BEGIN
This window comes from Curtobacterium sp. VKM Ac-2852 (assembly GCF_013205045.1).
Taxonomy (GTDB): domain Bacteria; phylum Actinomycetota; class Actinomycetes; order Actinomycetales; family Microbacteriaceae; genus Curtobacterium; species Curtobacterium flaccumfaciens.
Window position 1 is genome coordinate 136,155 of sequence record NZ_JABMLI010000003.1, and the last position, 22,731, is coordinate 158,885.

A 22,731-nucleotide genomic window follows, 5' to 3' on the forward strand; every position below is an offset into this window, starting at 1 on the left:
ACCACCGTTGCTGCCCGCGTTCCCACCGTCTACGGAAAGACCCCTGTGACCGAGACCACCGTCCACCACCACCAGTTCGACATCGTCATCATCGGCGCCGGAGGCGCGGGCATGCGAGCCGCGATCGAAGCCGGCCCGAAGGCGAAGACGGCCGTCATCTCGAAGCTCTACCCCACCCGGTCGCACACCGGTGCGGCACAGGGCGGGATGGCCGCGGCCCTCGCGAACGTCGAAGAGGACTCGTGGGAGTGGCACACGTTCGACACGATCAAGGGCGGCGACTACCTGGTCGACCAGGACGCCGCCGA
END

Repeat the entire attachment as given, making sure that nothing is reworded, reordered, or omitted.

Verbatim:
This window comes from Curtobacterium sp. VKM Ac-2852 (assembly GCF_013205045.1).
Taxonomy (GTDB): domain Bacteria; phylum Actinomycetota; class Actinomycetes; order Actinomycetales; family Microbacteriaceae; genus Curtobacterium; species Curtobacterium flaccumfaciens.
Window position 1 is genome coordinate 136,155 of sequence record NZ_JABMLI010000003.1, and the last position, 22,731, is coordinate 158,885.

A 22,731-nucleotide genomic window follows, 5' to 3' on the forward strand; every position below is an offset into this window, starting at 1 on the left:
ACCACCGTTGCTGCCCGCGTTCCCACCGTCTACGGAAAGACCCCTGTGACCGAGACCACCGTCCACCACCACCAGTTCGACATCGTCATCATCGGCGCCGGAGGCGCGGGCATGCGAGCCGCGATCGAAGCCGGCCCGAAGGCGAAGACGGCCGTCATCTCGAAGCTCTACCCCACCCGGTCGCACACCGGTGCGGCACAGGGCGGGATGGCCGCGGCCCTCGCGAACGTCGAAGAGGACTCGTGGGAGTGGCACACGTTCGACACGATCAAGGGCGGCGACTACCTGGTCGACCAGGACGCCGCCGA